"Great storytelling knows no geographical bounds," Netflix (NFLX) chief content officer Ted Sarandos told a crowd at the company's "See What's Next" event in Berlin on Wednesday.
And, it would appear, a great company like Netflix knows no geographical bounds, either. The company has witnessed outstanding growth in international markets, and as its executives are making clear, it's showing no signs of stopping.
Just as Amazon (AMZN) has revolutionized the way consumers shop, Netflix has changed the way people view media. Thanks to its popular video streaming service, Netflix has led the charge of consumers "cutting the cord" to cable and even network television. That's provided a game-changing challenge for media and cable companies such as Time Warner (TWX) and Comcast (CMCSA) .
It seems, though, that the company has hit the maturation point here in the U.S. As analysts with UBS wrote back in January, "In the U.S., after nearly a decade of streaming service availability, it appears that penetration of streaming services has stagnated at around 50% of U.S. [broadband] homes."
But there's still plenty of room for growth elsewhere in the world, and that's where Netflix is now concentrating its efforts.
During the fourth quarter, the company added 5.12 million subscribers in 190 countries across the globe. And Netflix is looking to expand that number by enhancing its relationships with cable and mobile companies around the world. These partnerships help to increase Netflix's brand recognition in countries where it hasn't yet become a household name. In turn, this keeps customers subscribing to other operators rather than cutting the cord and just turning to Netflix online.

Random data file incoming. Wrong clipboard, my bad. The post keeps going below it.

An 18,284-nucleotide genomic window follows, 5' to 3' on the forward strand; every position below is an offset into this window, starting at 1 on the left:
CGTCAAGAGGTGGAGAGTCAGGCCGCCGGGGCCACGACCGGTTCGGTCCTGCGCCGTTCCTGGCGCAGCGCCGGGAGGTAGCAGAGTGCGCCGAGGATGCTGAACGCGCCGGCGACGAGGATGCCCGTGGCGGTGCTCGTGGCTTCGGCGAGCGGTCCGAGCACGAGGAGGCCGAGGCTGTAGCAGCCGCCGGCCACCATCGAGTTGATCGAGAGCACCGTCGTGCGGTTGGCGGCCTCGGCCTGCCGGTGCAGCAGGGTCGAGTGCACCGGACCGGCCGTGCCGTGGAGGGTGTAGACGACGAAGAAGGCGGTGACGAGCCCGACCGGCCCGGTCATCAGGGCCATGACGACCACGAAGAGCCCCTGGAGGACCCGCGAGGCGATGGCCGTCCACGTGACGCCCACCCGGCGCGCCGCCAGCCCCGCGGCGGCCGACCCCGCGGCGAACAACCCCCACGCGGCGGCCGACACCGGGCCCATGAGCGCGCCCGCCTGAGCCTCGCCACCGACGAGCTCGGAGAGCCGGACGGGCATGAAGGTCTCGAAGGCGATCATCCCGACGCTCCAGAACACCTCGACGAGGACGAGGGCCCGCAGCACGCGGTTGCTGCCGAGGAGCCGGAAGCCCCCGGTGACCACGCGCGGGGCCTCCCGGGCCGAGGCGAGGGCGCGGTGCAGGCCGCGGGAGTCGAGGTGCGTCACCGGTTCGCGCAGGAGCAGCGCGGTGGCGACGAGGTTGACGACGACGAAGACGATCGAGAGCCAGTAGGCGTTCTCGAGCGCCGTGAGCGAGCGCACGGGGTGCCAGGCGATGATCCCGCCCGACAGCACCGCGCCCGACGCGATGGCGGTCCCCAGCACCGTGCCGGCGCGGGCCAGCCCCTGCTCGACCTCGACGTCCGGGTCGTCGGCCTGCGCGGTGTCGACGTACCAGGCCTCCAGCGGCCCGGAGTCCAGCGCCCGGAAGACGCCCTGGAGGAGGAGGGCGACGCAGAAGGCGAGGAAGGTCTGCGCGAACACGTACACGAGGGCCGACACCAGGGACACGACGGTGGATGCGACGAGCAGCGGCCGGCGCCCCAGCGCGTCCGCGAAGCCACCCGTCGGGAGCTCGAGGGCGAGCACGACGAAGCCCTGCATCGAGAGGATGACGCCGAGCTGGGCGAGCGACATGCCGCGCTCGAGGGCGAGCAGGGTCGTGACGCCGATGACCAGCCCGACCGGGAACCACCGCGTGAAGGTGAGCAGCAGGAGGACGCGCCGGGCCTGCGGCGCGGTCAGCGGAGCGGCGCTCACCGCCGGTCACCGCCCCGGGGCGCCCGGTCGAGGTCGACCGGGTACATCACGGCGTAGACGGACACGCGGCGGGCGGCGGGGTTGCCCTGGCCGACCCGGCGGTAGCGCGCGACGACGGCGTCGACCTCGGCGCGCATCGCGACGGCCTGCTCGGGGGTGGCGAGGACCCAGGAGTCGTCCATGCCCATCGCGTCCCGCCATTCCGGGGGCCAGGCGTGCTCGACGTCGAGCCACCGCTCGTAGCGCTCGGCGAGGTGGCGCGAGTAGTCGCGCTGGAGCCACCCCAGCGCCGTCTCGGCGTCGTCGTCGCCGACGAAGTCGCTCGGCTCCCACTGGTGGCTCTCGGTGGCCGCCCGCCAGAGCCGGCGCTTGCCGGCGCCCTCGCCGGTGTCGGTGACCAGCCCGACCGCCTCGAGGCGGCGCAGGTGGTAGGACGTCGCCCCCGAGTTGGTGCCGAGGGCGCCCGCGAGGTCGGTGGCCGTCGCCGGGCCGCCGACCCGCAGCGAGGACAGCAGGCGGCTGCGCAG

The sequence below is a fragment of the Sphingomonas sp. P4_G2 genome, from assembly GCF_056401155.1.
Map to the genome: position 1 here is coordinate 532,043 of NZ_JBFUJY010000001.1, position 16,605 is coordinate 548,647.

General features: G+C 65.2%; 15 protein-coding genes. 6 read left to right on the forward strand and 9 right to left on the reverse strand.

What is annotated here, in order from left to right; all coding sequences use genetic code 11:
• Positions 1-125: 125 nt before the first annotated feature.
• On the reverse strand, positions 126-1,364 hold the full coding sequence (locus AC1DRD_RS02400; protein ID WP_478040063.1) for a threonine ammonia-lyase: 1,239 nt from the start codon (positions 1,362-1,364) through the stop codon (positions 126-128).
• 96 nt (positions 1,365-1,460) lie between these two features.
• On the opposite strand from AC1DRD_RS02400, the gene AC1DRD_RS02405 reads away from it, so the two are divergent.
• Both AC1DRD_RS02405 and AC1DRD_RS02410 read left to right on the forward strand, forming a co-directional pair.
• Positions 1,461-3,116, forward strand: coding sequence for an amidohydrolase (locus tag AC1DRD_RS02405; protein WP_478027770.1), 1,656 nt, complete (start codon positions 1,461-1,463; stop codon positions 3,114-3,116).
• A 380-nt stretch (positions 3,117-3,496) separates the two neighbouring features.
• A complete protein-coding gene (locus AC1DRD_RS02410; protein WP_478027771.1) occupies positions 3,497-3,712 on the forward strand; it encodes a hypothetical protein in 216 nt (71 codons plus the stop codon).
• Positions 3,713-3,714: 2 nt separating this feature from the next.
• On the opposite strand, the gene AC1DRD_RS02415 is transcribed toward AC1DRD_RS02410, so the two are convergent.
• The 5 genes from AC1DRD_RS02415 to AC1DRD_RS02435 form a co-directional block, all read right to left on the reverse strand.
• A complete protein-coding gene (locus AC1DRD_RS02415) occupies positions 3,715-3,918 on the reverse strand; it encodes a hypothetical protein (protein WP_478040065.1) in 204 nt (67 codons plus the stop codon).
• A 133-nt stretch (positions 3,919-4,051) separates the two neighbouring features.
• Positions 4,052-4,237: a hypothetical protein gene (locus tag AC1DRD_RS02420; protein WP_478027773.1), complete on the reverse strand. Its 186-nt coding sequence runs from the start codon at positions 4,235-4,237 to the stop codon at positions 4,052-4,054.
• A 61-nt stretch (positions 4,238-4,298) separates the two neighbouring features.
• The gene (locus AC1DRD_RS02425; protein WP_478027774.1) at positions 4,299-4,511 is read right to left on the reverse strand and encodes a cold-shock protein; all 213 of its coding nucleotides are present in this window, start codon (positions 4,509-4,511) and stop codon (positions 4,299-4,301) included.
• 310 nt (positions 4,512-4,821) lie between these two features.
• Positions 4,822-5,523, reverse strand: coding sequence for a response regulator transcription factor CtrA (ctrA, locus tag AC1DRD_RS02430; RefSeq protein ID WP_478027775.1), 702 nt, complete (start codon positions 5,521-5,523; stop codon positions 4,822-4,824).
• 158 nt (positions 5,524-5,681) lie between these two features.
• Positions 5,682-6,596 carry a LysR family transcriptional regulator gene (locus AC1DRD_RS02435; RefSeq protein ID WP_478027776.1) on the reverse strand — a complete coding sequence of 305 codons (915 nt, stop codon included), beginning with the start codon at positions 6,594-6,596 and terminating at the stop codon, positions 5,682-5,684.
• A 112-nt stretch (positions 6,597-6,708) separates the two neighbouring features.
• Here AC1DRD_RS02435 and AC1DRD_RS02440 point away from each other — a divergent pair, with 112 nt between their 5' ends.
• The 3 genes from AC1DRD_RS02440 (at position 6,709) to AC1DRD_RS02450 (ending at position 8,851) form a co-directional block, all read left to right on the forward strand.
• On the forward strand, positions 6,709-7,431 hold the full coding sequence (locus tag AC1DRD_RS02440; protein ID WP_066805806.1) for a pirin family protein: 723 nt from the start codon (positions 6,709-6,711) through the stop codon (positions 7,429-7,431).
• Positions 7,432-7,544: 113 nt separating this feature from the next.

On Wednesday, Netflix underscored the importance of its growing European market by announcing that it will invest more than $1.75 billion into licensed and original content. The company has its finger in nearly 100 original productions in Europe. According to CEO Reed Hastings, original content from Europe is viewed by more than 93 million subscribers around the world. This makes Netflix an attractive partner for international media companies looking for ways to produce and distribute their work.
By continuing to tap the international market, Netflix should continue to perform well for its investors. In the fourth quarter, the company made $1.4 billion in revenue from its North American segment. The rest of the world accounted for nearly $1 billion, meaning there's still a huge market available here.
Netflix trades around $140 per share. But some analysts are calling for the stock to reach as high as $200 per share in the next 12 months. That would represent some breathtaking gains for investors who get in today.
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